PARENTS of brain-damaged baby Midrar Ali have been left in agony today after the Court of Appeal ruled medics can turn off his life support.
The Four-month-old's parents have been embroiled in a legal battle with doctors at a Manchester hospital to keep their son alive.
Today, after a ruling at the High Court last month which backed the doctors, three Court of Appeal judges also sided with the medics.
Sir Andrew McFarlane, Lord Justice Patten and Lady Justice King had analysed arguments from lawyers representing Midrar's parents and doctors.
Medics treating Midrar at St Mary's Hospital said three tests, including one conducted independently, confirmed brain stem death in the tot – who was starved of oxygen due to complications at his birth.
Doctors argued this means Midrar is brain dead but his parents, Karwan Ali, 35, a biomedical scientist, and Shokhan Namiq, 28, from Manchester, disagree.
They believe his brain was continuing to function and want the treatment to continue.
Handing down her judgement last month Mrs Justice Lieven said the evidence that Midrar was brain dead was "clear and consistent".
She added: "It is perfectly understandable that the parents should cling to hope by pointing to Midrar's movements, including chest movements.
"However, all four consultants who gave evidence said there was an obvious and well-known reason for these movements, namely spinal cord reflexes."
The judge said that on the evidence it appeared his heart and organs continued to function in large part "because of the expert care he has received from staff in the most difficult of conditions".
Noting Mr Ali's examination of medical records and detailed observations of monitoring equipment, Mrs Justice Lieven said: "He and the mother's love and commitment to Midrar cannot be in any doubt.
"However, his desire to cling on to any hope does appear to have led him to interpret material in the way he wanted rather than at times listening to the evidence."
She said the facts of the case were "tragic" and added that "one can only have the greatest sympathy for what the parents are going through".
Little Midrar suffered serious brain damage when his umbilical cord came out ahead of his birth and he was starved of oxygen.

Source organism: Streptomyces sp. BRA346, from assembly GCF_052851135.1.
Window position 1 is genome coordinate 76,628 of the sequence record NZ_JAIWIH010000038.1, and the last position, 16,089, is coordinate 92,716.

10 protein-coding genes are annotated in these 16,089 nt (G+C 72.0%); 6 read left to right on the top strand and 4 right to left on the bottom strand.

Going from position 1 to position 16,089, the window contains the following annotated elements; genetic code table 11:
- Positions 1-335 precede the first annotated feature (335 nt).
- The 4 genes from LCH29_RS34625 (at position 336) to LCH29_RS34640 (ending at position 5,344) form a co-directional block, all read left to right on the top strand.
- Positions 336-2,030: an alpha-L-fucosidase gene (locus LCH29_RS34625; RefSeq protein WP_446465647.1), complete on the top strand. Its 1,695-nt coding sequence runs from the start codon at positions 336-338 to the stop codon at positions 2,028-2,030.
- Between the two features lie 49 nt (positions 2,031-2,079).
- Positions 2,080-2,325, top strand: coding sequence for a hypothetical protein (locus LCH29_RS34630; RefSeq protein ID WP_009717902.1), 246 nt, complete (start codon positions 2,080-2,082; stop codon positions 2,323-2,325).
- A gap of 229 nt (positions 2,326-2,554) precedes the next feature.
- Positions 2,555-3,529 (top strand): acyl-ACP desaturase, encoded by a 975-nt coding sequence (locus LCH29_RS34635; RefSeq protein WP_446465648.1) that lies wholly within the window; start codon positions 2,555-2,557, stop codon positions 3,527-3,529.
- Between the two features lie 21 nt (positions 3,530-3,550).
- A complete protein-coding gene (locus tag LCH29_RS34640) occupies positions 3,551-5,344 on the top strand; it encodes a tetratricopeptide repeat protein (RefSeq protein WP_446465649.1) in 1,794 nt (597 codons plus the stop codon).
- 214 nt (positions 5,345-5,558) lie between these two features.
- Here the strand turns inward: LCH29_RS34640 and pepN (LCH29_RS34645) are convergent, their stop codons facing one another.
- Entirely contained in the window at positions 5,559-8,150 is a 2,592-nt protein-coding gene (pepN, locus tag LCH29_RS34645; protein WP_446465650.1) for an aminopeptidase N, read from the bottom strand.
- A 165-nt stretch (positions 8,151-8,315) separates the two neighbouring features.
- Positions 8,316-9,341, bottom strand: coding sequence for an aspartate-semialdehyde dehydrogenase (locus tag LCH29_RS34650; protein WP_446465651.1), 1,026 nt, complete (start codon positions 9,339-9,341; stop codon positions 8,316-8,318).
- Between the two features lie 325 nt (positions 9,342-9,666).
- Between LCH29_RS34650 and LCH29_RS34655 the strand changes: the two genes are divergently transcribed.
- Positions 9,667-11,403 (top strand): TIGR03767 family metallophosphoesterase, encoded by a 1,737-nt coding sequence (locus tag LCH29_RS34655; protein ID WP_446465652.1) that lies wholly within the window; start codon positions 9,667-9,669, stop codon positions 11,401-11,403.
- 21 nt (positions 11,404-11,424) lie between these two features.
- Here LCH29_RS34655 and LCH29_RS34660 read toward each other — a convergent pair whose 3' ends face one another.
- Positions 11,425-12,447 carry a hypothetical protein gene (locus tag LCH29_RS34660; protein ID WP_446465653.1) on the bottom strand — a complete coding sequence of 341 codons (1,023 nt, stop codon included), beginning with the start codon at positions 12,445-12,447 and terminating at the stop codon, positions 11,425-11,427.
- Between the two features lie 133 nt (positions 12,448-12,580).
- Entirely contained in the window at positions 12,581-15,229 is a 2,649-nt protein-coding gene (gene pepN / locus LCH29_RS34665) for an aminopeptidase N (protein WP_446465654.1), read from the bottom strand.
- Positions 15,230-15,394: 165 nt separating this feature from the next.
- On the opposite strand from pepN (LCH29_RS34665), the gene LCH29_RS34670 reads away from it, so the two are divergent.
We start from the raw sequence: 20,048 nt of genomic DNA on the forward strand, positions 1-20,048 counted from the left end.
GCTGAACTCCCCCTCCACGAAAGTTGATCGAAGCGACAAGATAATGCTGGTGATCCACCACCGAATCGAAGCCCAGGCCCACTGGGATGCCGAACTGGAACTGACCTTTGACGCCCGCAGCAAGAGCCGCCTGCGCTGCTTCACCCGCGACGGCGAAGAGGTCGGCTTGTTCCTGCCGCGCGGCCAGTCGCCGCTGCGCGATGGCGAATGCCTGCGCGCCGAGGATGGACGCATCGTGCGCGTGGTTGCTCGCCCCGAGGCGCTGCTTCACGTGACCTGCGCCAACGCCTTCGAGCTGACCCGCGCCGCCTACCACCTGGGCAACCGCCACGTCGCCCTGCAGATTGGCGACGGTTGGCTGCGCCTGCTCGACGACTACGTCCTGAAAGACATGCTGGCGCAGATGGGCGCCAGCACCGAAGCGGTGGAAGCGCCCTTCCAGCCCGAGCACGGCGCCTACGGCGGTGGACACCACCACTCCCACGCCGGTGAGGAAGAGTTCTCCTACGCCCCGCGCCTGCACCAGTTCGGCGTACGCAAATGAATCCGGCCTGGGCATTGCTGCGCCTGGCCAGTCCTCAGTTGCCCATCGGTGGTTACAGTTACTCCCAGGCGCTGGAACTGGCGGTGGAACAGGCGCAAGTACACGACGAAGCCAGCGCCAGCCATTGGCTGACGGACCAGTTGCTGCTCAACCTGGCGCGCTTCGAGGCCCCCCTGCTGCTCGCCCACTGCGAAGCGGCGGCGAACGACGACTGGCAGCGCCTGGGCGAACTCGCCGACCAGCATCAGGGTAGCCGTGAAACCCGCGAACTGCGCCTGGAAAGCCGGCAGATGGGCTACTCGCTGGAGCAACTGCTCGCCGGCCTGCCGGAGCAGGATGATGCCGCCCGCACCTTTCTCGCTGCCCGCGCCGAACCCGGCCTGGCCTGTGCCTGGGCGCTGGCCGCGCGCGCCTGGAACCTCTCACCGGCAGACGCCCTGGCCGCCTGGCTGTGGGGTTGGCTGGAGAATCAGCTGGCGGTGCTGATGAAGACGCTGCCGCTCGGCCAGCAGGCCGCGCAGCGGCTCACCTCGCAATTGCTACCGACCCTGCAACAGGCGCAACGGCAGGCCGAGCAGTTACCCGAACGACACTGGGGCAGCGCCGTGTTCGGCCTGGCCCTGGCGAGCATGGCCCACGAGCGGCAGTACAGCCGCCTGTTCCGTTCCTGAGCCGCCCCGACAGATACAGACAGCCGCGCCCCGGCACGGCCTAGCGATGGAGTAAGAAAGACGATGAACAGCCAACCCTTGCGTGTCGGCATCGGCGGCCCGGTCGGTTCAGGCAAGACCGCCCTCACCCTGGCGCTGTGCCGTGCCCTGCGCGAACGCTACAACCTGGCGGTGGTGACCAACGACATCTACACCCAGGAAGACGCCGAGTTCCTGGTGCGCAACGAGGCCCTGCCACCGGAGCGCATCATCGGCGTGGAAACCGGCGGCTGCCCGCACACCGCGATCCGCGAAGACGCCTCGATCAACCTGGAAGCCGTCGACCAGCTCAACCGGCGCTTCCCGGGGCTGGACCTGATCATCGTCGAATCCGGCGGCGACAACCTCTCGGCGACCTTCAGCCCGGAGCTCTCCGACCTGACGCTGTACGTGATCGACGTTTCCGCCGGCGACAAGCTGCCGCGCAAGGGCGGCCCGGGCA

The hospital trust said to continue treating him is "undignified" and applied to the Family Division of the High Court to ask a judge to rule on the matter.
FIGHTING FOR LIFE
Last month Mr Ali told the court his son still showing signs of life and should remain on a ventilator.
He said: "We were saying from the beginning we had a feeling that Midrar is not dead. In fact if Midrar is dead then where is the death certificate?
"I kept showing them signs of life. As a biologist I have never known a dead body, a dead person, who could live beyond four months. Circulation and heart regulation and breathing – these three are controlled by the brain stem.
"If I was not a scientist, Midrar would have been dead or, I am sorry to say, killed in the first few days of his life, but I kept researching what was going on and I knew what they were doing was not correct."
Mr Ali told the hearing in Manchester that he and his wife had felt pressured throughout from the hospital to end their son's life support.
Arguing he had a "right to defend" his son, he said: "I am holding a rope of hope that burns in my hand every time I see Midrar, but why do the hospital and consultants keep taking the hope from us?"
The court heard the parents, from Manchester, have instructed solicitors to pursue a separate medical negligence case against the hospital trust.
Midrar's eyes opened after he was circumcised at the hospital last week, the court has heard, but medics say that was an involuntary nerve reaction because his brain was no longer capable of sending signals to the body.
In January, a senior consultant at the hospital said there were a number of cases where people had an ongoing heartbeat several weeks and months after fitting the criteria of brain stem death.
The medic accepted that Midrar's body was continuing to grow but pointed out that his head was getting smaller.
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